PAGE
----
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The M series with Overhead Valves - the MOV 248cc high camshaft 4-stroke is announced, followed by the MAC 349 cc
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The new works 500cc OHC racer is 3rd in the Senior TT
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The 500cc MSS completes the M series. The Mk V KTT is produced
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A very few "Mk VI" KTT engines are produced.
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Works Velocette 2nd in the Junior TT. Velocette 600 cc OHC Outfit in the ISDT winning team.
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The Mk VIII KTT model. Velocette win the Junior TT. "Roarer" supercharged 490 cc racer in development. "O" model 580 cc parallel twin prototyped
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The MDD and MAF - the forces models of the MAC - are produced.
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The GTP is produced again, and the MOV, MAC, MSS and KSS
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Velocettes win the first four places in the Junior TT
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The Dowty Oleomatic (air-sprung) telescopic front fork is used on the M models. K production ceases. The L.E. Velocette is announced. The KTT Mk VIII is again available as an over-the-counter racer. Velocettes take the first two places in the Junior TT
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Only the 350 cc MAC and 150 cc L.E. (and the Mk VIII KTT) are produced. Works DOHC 350 and 500cc machines enter the TT. Velocettes take 1st and 2nd in the Junior TT, 2nd in the Senior
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Velocette are the World 350 cc champions
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The L.E. Mk II - 200 cc. The MAC uses a Velocette designed telescopic front fork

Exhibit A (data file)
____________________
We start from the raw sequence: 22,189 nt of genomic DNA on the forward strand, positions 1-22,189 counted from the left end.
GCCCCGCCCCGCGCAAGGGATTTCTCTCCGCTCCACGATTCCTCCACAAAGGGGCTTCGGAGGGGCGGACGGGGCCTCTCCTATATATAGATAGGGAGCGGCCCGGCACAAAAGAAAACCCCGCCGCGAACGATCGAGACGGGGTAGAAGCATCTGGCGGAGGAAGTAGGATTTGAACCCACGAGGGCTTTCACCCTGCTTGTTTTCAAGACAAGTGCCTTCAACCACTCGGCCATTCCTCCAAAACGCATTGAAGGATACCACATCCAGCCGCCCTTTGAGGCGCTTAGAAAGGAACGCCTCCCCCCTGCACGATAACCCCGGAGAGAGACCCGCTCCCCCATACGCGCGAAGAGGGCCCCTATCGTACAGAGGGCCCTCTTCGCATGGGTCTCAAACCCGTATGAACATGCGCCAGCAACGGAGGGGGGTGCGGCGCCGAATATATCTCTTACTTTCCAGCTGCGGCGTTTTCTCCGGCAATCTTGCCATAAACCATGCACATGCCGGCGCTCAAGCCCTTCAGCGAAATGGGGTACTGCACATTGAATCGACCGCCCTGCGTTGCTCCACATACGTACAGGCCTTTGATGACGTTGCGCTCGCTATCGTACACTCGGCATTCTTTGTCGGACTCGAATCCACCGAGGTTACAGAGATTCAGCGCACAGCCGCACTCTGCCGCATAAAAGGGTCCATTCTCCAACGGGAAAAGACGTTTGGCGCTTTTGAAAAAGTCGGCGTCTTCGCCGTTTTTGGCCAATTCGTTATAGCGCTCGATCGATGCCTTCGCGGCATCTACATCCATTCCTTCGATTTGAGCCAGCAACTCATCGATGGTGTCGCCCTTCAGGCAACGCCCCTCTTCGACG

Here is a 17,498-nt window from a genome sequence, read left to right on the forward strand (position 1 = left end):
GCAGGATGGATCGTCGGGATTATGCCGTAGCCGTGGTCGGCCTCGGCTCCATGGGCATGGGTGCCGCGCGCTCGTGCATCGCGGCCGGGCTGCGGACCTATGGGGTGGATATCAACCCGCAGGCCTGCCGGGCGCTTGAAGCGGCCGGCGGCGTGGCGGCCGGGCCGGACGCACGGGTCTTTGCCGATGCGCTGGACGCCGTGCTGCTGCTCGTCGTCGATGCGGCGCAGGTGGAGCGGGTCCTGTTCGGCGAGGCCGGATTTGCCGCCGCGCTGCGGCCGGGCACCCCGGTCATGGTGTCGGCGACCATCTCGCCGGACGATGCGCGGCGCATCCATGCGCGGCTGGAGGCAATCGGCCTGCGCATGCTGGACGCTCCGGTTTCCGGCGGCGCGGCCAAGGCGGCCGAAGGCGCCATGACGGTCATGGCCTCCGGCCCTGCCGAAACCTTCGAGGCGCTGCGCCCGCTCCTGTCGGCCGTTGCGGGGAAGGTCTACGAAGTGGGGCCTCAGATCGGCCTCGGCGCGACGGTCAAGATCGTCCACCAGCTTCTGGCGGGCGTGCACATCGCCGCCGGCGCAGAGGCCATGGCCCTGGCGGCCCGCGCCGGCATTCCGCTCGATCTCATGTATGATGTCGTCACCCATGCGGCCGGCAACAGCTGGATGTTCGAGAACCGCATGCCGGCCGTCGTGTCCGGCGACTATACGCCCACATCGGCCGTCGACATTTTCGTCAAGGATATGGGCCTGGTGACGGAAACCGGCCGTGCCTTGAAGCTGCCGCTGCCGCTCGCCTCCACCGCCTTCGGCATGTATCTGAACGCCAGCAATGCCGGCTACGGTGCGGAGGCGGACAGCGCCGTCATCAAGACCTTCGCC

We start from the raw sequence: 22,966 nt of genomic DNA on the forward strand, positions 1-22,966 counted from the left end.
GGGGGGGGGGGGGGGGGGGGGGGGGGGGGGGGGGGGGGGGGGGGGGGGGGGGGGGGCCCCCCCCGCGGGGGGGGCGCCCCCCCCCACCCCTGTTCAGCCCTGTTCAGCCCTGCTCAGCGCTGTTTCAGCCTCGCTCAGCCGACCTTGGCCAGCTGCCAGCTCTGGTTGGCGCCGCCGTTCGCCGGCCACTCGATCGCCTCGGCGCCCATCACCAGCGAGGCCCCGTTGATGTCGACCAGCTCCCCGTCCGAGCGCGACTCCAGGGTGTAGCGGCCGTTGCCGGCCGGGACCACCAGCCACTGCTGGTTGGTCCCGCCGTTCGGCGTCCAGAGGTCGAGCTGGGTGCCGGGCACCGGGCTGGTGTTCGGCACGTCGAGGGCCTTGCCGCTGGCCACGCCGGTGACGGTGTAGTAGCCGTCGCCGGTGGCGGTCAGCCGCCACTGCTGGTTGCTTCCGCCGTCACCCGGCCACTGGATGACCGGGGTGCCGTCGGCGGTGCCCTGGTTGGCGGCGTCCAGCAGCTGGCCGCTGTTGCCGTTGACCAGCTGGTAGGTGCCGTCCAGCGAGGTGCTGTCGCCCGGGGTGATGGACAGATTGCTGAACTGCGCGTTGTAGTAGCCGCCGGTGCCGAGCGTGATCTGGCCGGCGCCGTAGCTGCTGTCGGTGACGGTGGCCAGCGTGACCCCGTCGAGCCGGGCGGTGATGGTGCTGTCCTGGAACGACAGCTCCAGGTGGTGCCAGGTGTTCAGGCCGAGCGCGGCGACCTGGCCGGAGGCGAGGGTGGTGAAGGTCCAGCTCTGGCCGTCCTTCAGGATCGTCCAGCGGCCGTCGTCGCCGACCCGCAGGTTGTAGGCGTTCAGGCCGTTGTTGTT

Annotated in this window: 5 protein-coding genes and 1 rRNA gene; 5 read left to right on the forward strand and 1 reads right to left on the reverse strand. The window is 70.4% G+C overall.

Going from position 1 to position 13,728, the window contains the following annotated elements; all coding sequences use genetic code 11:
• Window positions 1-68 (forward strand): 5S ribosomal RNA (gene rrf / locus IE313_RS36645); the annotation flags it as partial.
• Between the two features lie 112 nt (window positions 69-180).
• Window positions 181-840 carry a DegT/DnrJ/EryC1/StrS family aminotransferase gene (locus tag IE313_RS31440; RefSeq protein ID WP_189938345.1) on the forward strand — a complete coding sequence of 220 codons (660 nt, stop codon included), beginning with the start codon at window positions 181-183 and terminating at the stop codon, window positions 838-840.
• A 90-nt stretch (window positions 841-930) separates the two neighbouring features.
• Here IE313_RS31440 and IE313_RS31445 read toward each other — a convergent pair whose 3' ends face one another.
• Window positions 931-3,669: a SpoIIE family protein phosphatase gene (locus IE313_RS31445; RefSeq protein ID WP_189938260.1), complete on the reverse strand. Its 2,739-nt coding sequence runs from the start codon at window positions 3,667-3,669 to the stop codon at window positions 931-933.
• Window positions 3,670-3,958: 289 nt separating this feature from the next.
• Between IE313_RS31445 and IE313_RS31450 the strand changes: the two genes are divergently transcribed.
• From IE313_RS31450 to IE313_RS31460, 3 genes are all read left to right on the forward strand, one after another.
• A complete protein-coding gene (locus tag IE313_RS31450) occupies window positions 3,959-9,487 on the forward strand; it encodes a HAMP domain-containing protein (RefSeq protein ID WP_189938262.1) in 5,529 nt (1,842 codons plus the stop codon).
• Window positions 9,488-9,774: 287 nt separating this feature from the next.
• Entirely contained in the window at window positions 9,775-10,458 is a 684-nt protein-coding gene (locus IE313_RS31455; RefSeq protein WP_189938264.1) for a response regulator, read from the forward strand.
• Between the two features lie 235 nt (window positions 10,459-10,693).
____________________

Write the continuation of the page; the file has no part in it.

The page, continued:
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The top-end of the MAC engine is redesigned
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The MAC has swinging arm rear suspension; and a dual seat
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The 500 cc MSS reappears, like the MAC but with a new design of engine
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Scrambler and US variants of the MSS in production
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Sports models introduced - the 500cc Venom and 350 cc Viper.
The 200cc flat-twin sports model Valiant is announced
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The Velocette Owners Club is inaugurated
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The "Veeline" front fairing is introduced on the Valiant
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The Viceroy 250 cc flat-twin 2-stroke scooter is announced. Production of the MAC ceases.
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On 18-19 March, a Venom sets the world 24 hour record for a 500 cc motorcycle of 100.05 mph. The record still stands.
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"Special" (economy) models of Venom and Viper announced.
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The Vogue - an L.E. with a streamlined glass-fibre body
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The last year of production of the Valiant and Viceroy
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The Thruxton is available
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Mk II Venom and Viper Clubman models introduced with many Thruxton features
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A Thruxton wins the Production TT
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The last year of production of the Viper and Vogue
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The last year of production of the "Special", Scrambler and Endurance models
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The last year of production of the MSS, Venom and Thruxton.
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Veloce Ltd closes in February.